The long awaited Fata reforms have been made controversial. They were neither handled with due care nor in accordance with the well-established norms of democracy.
The first step towards that direction was taken by the reforms committee which proposed the integration of Fata with KP without ascertaining the wishes of the majority of the people in that area. Based on limited exposure to Fata during its whirlwind visits, the committee thought it understood the dynamics of the region and was in a position to suggest changes in its status.
That was not the right thing to do and that is where the problem lies. They should have left that to the people to decide through a referendum or should have deferred the decision till the next general elections which are just around the corner. That is the only way to find out which option – merger with KP or the establishment of a separate province – has the support of the majority of people from Fata. But this was not done and instead an undemocratic way was exercised, which has caused a stir in the otherwise dormant community of Fata. And since then heated debates are taking place in the print and electronic media as well as in Fata and in other cities, including Peshawar and Islamabad.
The people are now clearly divided into two groups; one supporting the merger with KP and the other striving for Fata’s status as a separate province. Those supporting the merger are bent upon imposing their wishes without giving a chance to the people of Fata to vote on the issue while the others want the matter to be decided through democratic means to ensure it is acceptable to all the people there.
In order to find out what the people of Fata want, Pakhtunkhwa Milli Awami Party Chairperson Mehmood Khan Achakzai convened a tribal jirga in Islamabad in January which was not only well-attended but was truly representative of Fata as all members of parliament from there, with the exception of two people, along with other people from the region participated in the proceedings. They unanimously rejected the concept of merger and demanded a separate province for Fata instead.
The demand for a separate province has valid reasons and is based on facts from the last 70 years. Out of 32 governors that were appointed to the region, 25 belonged to KP; some of them were stalwarts of major political parties that were ruling the country at that time. Had they been serious about developing Fata, they could have done that easily. However, since they did not, people of the region have no confidence in them. The people do not think that a merger with KP will bear any fruit or lead to the development of Fata and so wish to form their own government. They believe once Fata becomes a separate province, it can progress faster and can be brought at par, in no time, with the rest of the country.
It goes without saying that if Fata is made a separate province, the benefits people of the region will reap from it will be far greater as opposed to if it is merged with KP. It will have 23 senators (each province has 23 senators) instead of the present eight and will receive a share of five percent, if not more, from the NFC Award. In addition, it will have its own public service commission and other institutions that will deal with the recruitment of people from within Fata to various services there. Above all, the people appointed to the positions of chief minister, governor and provincial minister will be from the region. Seventy years is long enough to teach people the lesson of serving under others.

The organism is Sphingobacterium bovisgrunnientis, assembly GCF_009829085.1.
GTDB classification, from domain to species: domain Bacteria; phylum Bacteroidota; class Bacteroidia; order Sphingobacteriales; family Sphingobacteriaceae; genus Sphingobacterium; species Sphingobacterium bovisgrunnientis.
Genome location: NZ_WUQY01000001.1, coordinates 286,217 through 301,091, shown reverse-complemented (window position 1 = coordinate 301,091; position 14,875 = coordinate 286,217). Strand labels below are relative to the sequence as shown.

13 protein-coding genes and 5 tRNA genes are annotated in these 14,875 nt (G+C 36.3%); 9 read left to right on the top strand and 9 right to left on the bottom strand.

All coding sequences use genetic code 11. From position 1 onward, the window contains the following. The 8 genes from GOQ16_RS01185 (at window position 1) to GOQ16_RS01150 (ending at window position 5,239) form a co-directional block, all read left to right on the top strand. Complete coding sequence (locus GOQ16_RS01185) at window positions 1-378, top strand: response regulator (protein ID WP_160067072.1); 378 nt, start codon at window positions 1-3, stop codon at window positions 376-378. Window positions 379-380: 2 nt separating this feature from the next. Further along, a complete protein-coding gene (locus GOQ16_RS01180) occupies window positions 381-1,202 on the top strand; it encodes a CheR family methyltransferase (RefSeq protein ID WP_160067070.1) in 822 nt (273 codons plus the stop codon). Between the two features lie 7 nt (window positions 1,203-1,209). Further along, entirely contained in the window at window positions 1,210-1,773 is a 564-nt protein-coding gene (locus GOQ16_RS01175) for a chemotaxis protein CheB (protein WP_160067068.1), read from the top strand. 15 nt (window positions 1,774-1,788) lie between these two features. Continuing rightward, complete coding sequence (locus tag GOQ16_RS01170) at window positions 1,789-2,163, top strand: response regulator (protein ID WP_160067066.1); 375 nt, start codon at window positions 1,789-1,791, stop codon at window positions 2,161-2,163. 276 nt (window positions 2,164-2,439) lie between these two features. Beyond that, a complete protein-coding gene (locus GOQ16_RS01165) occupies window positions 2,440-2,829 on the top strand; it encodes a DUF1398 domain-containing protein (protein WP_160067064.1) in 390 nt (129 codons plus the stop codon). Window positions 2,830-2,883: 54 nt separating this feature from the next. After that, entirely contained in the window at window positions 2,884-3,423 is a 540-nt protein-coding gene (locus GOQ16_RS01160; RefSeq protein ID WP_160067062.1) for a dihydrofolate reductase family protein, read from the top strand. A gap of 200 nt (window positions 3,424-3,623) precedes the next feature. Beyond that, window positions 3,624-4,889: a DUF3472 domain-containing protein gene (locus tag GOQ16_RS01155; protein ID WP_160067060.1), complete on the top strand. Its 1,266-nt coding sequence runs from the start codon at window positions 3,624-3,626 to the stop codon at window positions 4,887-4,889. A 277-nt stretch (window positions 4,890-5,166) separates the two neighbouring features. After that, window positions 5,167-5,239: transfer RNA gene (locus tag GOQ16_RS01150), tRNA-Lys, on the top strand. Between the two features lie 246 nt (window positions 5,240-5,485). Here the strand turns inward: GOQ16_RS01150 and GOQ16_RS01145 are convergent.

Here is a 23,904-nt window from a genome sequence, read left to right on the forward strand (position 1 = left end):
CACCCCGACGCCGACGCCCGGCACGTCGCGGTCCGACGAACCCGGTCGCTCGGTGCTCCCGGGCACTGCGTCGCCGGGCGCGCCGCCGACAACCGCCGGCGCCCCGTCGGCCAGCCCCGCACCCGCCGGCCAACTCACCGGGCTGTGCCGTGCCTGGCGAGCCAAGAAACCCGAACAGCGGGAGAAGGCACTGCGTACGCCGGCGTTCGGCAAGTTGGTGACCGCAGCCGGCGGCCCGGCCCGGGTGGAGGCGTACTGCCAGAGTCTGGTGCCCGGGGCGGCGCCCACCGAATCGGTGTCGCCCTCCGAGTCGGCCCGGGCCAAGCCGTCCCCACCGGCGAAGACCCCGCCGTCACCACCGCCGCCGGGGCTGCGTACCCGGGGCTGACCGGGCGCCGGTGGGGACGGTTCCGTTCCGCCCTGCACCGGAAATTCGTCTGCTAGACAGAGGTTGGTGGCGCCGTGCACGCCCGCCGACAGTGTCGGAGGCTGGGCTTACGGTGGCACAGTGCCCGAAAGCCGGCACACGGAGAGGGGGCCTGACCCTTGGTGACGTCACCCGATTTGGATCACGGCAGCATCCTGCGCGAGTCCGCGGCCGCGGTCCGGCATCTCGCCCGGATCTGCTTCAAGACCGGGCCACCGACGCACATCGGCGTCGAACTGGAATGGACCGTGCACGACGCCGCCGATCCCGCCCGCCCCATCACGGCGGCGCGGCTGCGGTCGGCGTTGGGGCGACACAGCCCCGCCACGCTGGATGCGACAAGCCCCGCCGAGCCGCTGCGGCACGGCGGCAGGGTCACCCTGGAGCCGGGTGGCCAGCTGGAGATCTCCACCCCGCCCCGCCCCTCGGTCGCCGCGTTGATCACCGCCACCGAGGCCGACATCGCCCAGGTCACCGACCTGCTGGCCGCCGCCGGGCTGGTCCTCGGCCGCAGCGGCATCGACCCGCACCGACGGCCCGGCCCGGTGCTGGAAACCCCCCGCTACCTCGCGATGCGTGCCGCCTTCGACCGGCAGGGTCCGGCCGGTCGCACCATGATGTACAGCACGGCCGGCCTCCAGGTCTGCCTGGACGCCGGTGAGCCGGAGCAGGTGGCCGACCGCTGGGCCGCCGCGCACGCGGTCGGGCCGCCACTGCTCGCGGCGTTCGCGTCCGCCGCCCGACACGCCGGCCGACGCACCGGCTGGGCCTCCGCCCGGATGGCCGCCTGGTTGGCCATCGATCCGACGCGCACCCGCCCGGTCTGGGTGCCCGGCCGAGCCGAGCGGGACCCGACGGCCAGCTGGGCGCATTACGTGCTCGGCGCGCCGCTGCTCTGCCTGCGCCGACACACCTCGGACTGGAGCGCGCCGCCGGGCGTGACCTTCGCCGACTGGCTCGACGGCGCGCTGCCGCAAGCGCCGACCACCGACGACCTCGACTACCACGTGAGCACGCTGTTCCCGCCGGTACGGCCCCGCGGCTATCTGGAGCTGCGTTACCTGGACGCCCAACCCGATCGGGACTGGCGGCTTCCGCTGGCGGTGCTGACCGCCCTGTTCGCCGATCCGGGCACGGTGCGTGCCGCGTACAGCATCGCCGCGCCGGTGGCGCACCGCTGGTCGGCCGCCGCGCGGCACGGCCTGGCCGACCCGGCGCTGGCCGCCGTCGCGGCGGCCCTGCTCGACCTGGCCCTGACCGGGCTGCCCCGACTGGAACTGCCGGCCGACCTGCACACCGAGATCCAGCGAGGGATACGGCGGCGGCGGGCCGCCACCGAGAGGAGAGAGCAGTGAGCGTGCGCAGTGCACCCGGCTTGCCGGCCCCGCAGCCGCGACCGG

As far as the rest of the recommendations of the Fata Reforms Committee are concerned, there is unanimity between both groups. The only bone of contention is the merger. This issue should be decided in accordance with the well-established principles of democracy and not otherwise because that is the only way of dealing with contentious issues in the civilised world.
One wonders how our political leaders who are putting their weight behind the merger change their stance so quickly. Till yesterday they were advocating for the democratic rights of the people of Fata – the right of the people to decide all the matters that concern them – and today, those political leaders changed their stance and asked for a merger of Fata, against the wishes of the people there. This is not the stance a true political activist will ever take; he/she will not say one thing to fellow citizens in settled districts and quite the opposite to those in tribal areas.
These leaders should be advised to refrain from this unless they want to play the role their elders had played in 1973 by incorporating Article 247 of the constitution that had denied the democratic rights to the people of Fata or unless they want the people there to remain dependent on them forever.
Furthermore, imposing the wishes of one group on the other will not be tolerated: it is neither good for the people of Fata nor in the interest of the country at this particular time. To save the reforms from being jeopardised, it would be fitting if a limited number of people, from both sides who are well conversant with the subject and whose objective is nothing but the welfare of the people, are asked to sit together and work on a proposal that is acceptable to both sides.
The next important point to note is that the implementation of these reforms should not be left to those who have harmed Fata in the past. The task should be executed by people from Fata and parliamentarians from the tribal areas. This is the only way to ensure that the right kind of projects are selected for Fata and that the funds that are earmarked are spent on them rather than going into the pockets of those who have never been held accountable.
The writer is a former ambassador.